Will KENTA Break Through in the WWE?
After months of rumors and conjecture, WWE has announced that former Pro Wrestling NOAH star KENTA (nee Kenta Kobayashi) is joining the roster. KENTA’s next move is to head to Orlando, Fla. where he will train at the WWE Performance Center. Rather than moving up to the main roster, KENTA will join WWE’s developmental roster and show with NXT. While I am excited about the prospect of seeing KENTA on WWE television, he has many challenges to overcome to truly make it on the grandest stage in the business.
KENTA recently turned 33 years old last March. So, he is not exactly the young, hungry buck and thoroughbred who the likes of Roman Reigns, Dean Ambrose and Seth Rollins were when the trio made their debut on WWE television as The Shield. KENTA is not yet in that quasi-older no man’s land that likely hindered A.J. Styles‘ chances of a WWE deal after he left TNA Wrestling. The main problem with KENTA’s age and experience is that WWE seems to want to mold and build younger talents almost from scratch.
Another issue with KENTA is his size. KENTA, at an average height of 5-foot-8, tips the scales at about about 180 pounds. WWE is the land of big men; and in the past, booking has proven that bigger is generally better. Now, KENTA is not much smaller than former WWE world heavyweight champion Daniel Bryan. The latter was able to break through and become a major star in WWE. However, Bryan also started in WWE at a younger age and had to spend years of toiling and “paying his dues” before he was able to find an incredible connection with the WWE Universe that rocketed him to the top through sheer force of will.
One of the major tests for KENTA’s success in the business will be adapting to WWE in-ring pacing and style. For years, KENTA has worked a hard-hitting, stiff style on the Japanese wrestling scene. It is a style that translated well for him when worked as a part-timer in the United States for indy feds such as Ring of Honor. In fact, some of KENTA’s trademark moves and kicks were appropriated by the likes of CM Punk and Bryan in the WWE. However, such moves look great when he is working against wrestlers of a similar stature in NOAH and in ROH. It will be interesting to see if KENTA can adapt a move-set that connects with the WWE Universe and its sensibilities. That said, KENTA’s move to the NXT roster and his training at the Performance Center are great ways to assist him in this area. It would not hurt for KENTA to buckle down and learn English and try to develop some basic promo skills for the English-speaking fans. He does not have to be a wordsmith at the level of CM Punk, but even Chris Jericho and Rey Mysterio talked about how Sin Cara’s failure to learn English well was a strike against the Mexican wrestler.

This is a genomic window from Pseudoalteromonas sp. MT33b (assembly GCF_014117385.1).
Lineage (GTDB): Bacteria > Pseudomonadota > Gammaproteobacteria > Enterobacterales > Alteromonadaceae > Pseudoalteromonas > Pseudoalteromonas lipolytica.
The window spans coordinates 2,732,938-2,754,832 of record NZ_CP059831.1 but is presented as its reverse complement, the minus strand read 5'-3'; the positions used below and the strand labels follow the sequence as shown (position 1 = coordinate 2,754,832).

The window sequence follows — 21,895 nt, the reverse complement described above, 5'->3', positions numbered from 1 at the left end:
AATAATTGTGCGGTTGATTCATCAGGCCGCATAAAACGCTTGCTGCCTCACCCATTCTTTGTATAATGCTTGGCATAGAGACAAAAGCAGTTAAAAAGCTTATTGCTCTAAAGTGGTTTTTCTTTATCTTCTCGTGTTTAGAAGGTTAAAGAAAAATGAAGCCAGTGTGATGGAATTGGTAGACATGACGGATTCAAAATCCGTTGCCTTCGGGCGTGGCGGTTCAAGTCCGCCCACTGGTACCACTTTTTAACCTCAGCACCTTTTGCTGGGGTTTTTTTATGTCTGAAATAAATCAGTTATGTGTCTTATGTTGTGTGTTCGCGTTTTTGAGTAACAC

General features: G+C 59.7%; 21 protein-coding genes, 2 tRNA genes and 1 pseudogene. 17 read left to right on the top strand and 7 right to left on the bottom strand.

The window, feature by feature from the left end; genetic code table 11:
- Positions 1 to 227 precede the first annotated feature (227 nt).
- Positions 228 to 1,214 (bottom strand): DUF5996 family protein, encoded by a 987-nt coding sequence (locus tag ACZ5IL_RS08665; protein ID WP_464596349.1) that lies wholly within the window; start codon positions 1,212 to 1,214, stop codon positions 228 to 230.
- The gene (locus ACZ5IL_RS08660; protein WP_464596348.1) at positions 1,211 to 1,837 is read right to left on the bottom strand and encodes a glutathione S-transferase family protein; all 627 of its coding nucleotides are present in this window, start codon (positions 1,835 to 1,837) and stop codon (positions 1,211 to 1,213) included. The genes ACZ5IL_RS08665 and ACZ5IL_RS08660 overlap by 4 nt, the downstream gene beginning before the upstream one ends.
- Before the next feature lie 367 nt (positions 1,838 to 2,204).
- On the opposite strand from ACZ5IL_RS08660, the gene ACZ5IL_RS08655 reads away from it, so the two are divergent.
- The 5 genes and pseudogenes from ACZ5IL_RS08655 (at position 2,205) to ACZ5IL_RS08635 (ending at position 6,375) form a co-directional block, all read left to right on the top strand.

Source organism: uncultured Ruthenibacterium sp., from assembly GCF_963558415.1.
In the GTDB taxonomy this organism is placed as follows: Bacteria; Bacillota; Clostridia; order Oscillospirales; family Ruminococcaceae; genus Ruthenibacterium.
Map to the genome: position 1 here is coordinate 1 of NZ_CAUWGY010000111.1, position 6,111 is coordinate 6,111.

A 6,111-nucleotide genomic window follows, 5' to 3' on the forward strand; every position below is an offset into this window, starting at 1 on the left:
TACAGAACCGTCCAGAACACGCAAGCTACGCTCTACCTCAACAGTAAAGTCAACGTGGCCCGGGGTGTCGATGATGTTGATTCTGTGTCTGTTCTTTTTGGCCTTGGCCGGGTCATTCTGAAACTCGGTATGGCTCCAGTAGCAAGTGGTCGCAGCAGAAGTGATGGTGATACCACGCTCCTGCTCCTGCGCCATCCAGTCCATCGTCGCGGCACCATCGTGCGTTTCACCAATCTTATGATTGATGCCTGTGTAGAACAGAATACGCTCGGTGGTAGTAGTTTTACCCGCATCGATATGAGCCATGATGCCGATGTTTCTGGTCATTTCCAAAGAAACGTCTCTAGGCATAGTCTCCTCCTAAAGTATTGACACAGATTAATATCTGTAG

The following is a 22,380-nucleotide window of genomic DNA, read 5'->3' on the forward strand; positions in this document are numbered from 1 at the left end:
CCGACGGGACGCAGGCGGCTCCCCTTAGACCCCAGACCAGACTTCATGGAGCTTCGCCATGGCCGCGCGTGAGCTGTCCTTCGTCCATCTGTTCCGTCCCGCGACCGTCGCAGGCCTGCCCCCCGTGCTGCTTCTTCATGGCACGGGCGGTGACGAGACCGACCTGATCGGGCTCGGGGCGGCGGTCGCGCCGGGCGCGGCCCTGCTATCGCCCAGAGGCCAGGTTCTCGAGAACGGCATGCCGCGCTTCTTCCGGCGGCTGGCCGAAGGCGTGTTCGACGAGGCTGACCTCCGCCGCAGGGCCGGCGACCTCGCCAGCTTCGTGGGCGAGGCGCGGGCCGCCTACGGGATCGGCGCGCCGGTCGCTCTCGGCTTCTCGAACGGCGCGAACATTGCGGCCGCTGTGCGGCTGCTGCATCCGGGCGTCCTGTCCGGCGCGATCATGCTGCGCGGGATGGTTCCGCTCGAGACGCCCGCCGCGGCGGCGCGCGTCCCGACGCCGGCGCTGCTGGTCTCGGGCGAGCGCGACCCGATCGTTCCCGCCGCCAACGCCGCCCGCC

Also, to be brutally honest, few Japanese wrestlers and performers have been able to break past the status of mid-card attraction or comedy act in the WWE. Former WWE Superstar Yoshihiro Taijiri, who has a similar stature to KENTA, had a fairly lengthy and decent career in WWE; yet Taijiri never grew beyond the role of tag team champion for oddball, makeshift tag teams or cruiserweight champion. Former WWE Superstar Yoshi Tatsu was nothing more than enhancement talent and a low-level jobber on WWE Superstars before he was fired from last month.
The deck is clearly stacked against KENTA. That does not mean he cannot be an exception to the rule. Perhaps this is a challenge for KENTA that will make him rise to the occasion. I am not against his move to the WWE. There is nothing wrong with giving WWE a try. Even if he does not make it, it could still make him much more popular and provide him more lucrative opportunities for later in his career. Having seen KENTA perform live at ROH Supercard of Honor IV during WrestleMania 25 weekend, I can say without a doubt that him and Davey Richards stole the show and had the best match that entire weekend. Seeing KENTA perform is an experience unlike any other.